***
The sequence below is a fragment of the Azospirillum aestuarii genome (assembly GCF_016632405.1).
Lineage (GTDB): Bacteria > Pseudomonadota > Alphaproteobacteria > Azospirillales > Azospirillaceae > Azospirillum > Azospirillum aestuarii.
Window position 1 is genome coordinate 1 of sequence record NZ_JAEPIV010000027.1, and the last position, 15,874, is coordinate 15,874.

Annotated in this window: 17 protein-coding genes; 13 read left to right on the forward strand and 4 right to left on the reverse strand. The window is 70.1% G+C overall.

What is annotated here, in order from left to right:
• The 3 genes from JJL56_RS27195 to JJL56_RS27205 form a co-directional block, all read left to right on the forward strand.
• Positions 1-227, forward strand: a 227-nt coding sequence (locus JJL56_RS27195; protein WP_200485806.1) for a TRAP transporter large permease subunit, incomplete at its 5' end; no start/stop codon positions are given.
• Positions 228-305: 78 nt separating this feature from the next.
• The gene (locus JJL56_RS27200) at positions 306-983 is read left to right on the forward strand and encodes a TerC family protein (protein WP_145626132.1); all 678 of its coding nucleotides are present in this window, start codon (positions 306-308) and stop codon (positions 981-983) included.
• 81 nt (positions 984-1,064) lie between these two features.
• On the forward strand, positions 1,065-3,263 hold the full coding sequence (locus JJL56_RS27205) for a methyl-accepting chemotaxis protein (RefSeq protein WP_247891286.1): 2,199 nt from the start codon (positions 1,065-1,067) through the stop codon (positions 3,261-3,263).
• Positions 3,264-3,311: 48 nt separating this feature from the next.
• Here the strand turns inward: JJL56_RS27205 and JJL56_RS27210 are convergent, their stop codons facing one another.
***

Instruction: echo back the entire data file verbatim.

The sequence below is a fragment of the Azospirillum aestuarii genome (assembly GCF_016632405.1).
Lineage (GTDB): Bacteria > Pseudomonadota > Alphaproteobacteria > Azospirillales > Azospirillaceae > Azospirillum > Azospirillum aestuarii.
Window position 1 is genome coordinate 1 of sequence record NZ_JAEPIV010000027.1, and the last position, 15,874, is coordinate 15,874.

Annotated in this window: 17 protein-coding genes; 13 read left to right on the forward strand and 4 right to left on the reverse strand. The window is 70.1% G+C overall.

What is annotated here, in order from left to right:
• The 3 genes from JJL56_RS27195 to JJL56_RS27205 form a co-directional block, all read left to right on the forward strand.
• Positions 1-227, forward strand: a 227-nt coding sequence (locus JJL56_RS27195; protein WP_200485806.1) for a TRAP transporter large permease subunit, incomplete at its 5' end; no start/stop codon positions are given.
• Positions 228-305: 78 nt separating this feature from the next.
• The gene (locus JJL56_RS27200) at positions 306-983 is read left to right on the forward strand and encodes a TerC family protein (protein WP_145626132.1); all 678 of its coding nucleotides are present in this window, start codon (positions 306-308) and stop codon (positions 981-983) included.
• 81 nt (positions 984-1,064) lie between these two features.
• On the forward strand, positions 1,065-3,263 hold the full coding sequence (locus JJL56_RS27205) for a methyl-accepting chemotaxis protein (RefSeq protein WP_247891286.1): 2,199 nt from the start codon (positions 1,065-1,067) through the stop codon (positions 3,261-3,263).
• Positions 3,264-3,311: 48 nt separating this feature from the next.
• Here the strand turns inward: JJL56_RS27205 and JJL56_RS27210 are convergent, their stop codons facing one another.